Consider the Lobster, an article written by David Foster Wallace discusses the ethicality of the way lobster is consumed for our “gustatory pleasure” or more specifically the way it is prepared for this simple pleasure. The Maine Lobster Festival is a vital part of the midcoast industry and every year attendance booms over 80,000. Perhaps the mass consumption is what spurred this discussion.
Wallace takes the approach to first introduce what the MLF even is prior to really discussing the actual lobster. He depicts the festival as a fundamental part of the midcoast culture. There are tents with pamphlets, free recipes, lobster cooked every delicious way possible, t-shirts, families walking together, toys and more. It is described like it is a familiar, welcoming place to go.
However, throughout the piece, Wallace moves on to discuss the actual anatomical features of a lobster, putting into perspective that it is a live being, not just something on our plates. He continues to describe how the festival is a massive money maker for the industry, often even inconveniencing the attendants. More importantly though, he asks the question: “Is it all right to boil a sentient creature alive just for our gustatory pleasure?”
When phrased in such a way it makes even the most lobster-loving person pause. To boil something alive seems barbaric, yet masses upon masses of lobster are boiled and served as if there is nothing wrong with this custom. Many would argue that there isn’t. Wallace picks apart these counterarguments by introducing information that contradicts popular opinion.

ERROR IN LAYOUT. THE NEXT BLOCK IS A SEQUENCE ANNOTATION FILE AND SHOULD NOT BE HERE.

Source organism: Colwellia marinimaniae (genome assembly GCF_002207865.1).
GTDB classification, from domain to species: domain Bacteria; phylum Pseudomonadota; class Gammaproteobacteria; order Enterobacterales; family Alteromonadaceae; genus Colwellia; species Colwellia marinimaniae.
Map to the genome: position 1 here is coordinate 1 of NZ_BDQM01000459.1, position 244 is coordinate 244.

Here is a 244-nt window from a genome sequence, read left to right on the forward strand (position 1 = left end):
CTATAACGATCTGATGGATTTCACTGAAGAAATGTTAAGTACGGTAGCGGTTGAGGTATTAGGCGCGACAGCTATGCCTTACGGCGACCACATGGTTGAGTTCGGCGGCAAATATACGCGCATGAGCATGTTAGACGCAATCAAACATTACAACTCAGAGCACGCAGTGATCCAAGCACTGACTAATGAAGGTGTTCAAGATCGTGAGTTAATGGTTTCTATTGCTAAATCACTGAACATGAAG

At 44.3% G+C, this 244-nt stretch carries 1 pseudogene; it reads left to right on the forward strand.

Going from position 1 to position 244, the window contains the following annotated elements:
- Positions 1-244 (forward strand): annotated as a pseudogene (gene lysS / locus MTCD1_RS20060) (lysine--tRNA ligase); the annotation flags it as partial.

He introduces the idea that yes, lobsters feel pain, and that the way it is prepared is often overlooked or even avoided by placing them in the pot and leaving until it is over. The term to “prepare” really just means to kill in this context. Wallace makes it blatantly clear that he isn’t buying into the idea that they don’t feel pain when their distress is so obvious.
Wallace concludes by urging readers to at least put moral thought into their food. Although his arguments could easily fit into several of the ethical approaches, I would say his actual hope is that every individual will want to improve their own individual choices. Afterall lobster is prepared on site specifically for whoever orders it. This idea of virtue is what drives social change and by masses of individuals choosing to boycott this unethical practice change is possible, which is what Wallace wants the reader to believe.